Jay Leno Jabs NBC in Final ‘Tonight Show’ Monologue: ‘I Don’t Like Goodbyes – NBC Does’ (Video)

jay-leno-monologue

“Tonight is the last show for real,” Leno said. “I don’t need get fired three times. I get the hint”

Jay Leno opened his final “Tonight Show” monologue on Thursday by taking a few shots at NBC, as well as some other favorite targets.

“I don’t like goodbyes,” Leno started. “NBC does. I don’t care.”

“I don’t care,” he repeated, before taking another (probably) playful swipe at his network. “Well, tonight is the last show for real; I don’t need get fired three times,” Leno quipped. “I get the hint. I get the hint.”

See video: Jay Leno’s Last ‘Tonight Show': Billy Crystal’s Best Moments

But then Leno’s mood turned to graciousness, faux as it may have been for the sake of the punchline: “I got to tell you, the outpouring from people. It’s really been touching. Today Anthony Weiner sent me photo of his penis looking sad.”

“Twenty-two years, that’s a long time,” the exiting host said. “Here’s how long it was: When I started hosting, marijuana was illegal, and you could smoke cigarettes anyplace you wanted.”

Leno added: “Twenty-two years ago, there was no Craigslist. Serial killers had to meet their victims the old-fashioned way, at the bus station at midnight.”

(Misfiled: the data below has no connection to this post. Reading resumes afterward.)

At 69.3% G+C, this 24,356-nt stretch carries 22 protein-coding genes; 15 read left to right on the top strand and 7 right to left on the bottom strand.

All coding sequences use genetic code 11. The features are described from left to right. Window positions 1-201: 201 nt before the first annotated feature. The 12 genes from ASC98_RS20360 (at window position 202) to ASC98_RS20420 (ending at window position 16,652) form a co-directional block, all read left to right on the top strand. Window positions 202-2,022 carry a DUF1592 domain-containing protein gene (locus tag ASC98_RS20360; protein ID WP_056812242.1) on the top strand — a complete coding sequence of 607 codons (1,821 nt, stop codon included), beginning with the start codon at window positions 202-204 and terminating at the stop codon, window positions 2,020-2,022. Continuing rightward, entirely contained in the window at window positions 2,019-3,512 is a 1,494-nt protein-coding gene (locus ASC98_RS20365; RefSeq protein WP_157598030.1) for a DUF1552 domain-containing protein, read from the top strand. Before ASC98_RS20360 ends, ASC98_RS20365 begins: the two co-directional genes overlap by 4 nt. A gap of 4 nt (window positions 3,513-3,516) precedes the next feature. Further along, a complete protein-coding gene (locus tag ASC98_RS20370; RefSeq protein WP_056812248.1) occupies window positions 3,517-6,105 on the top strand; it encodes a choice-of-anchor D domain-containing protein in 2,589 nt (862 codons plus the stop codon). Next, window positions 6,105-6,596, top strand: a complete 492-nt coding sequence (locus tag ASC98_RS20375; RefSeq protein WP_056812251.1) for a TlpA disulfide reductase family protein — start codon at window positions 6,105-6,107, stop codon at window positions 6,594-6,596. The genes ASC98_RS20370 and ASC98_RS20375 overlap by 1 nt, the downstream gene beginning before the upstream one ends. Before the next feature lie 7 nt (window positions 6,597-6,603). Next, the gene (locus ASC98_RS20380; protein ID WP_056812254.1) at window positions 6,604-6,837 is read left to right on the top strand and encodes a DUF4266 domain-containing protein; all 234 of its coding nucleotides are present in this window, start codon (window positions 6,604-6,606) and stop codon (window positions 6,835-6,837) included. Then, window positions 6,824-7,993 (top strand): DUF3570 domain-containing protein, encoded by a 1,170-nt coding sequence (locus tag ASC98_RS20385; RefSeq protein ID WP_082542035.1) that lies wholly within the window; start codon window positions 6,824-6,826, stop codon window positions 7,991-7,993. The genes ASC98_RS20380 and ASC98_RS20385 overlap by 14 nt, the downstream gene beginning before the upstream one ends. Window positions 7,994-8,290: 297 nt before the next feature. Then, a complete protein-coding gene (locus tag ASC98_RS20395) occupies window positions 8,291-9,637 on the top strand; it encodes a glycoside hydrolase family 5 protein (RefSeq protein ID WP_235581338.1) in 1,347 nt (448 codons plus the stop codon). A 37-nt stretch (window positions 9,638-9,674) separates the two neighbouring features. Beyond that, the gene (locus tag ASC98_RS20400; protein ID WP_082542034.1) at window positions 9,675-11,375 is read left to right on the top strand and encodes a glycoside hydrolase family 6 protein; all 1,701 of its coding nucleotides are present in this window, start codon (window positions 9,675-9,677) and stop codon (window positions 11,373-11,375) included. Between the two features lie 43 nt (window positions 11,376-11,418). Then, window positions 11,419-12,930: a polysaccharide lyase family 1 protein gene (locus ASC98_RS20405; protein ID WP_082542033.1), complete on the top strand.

See photos: From Steve Allen to Jay Leno – All of ‘Tonight Show’s’ Hosts and Sidekicks Before Jimmy Fallon

The soon-to-be free agent comedian reeled off a few more rounds of the differences between his curtain-raising 1992 episode and the environment from which he took his final bow Thursday, such as: “Twenty-two years ago, guys actually had to go to the news stand for porn.”

As well as: “So much has happened in the last 22 years. You know the saddest part of all, O.J. never found the real killers.”

And of course: “When I started hosting, Justin Bieber wasn’t even born yet. That’s why we call those the good ol’ days.”

See video: Jay Leno’s ‘Tonight Show’ Exit: 8 Ways the Comedic Car Nut Can Spend His Free Time

Even the President, who as Leno’s guest was the first ever sitting president to appear on late-night TV, was not immune to the veteran comic’s playful wrath: “The worst thing about losing this job, I’m no longer covered by NBC,” Leno said. “I now have to sign up for Obamacare.”

Leno’s final guest ever was Billy Crystal — the man who Leno hosted on his very first “Tonight Show” in 1992.

Jimmy Fallon takes over “The Tonight Show”on Feb. 17, when his first guests will be Will Smith and U2.

Watch the monologue: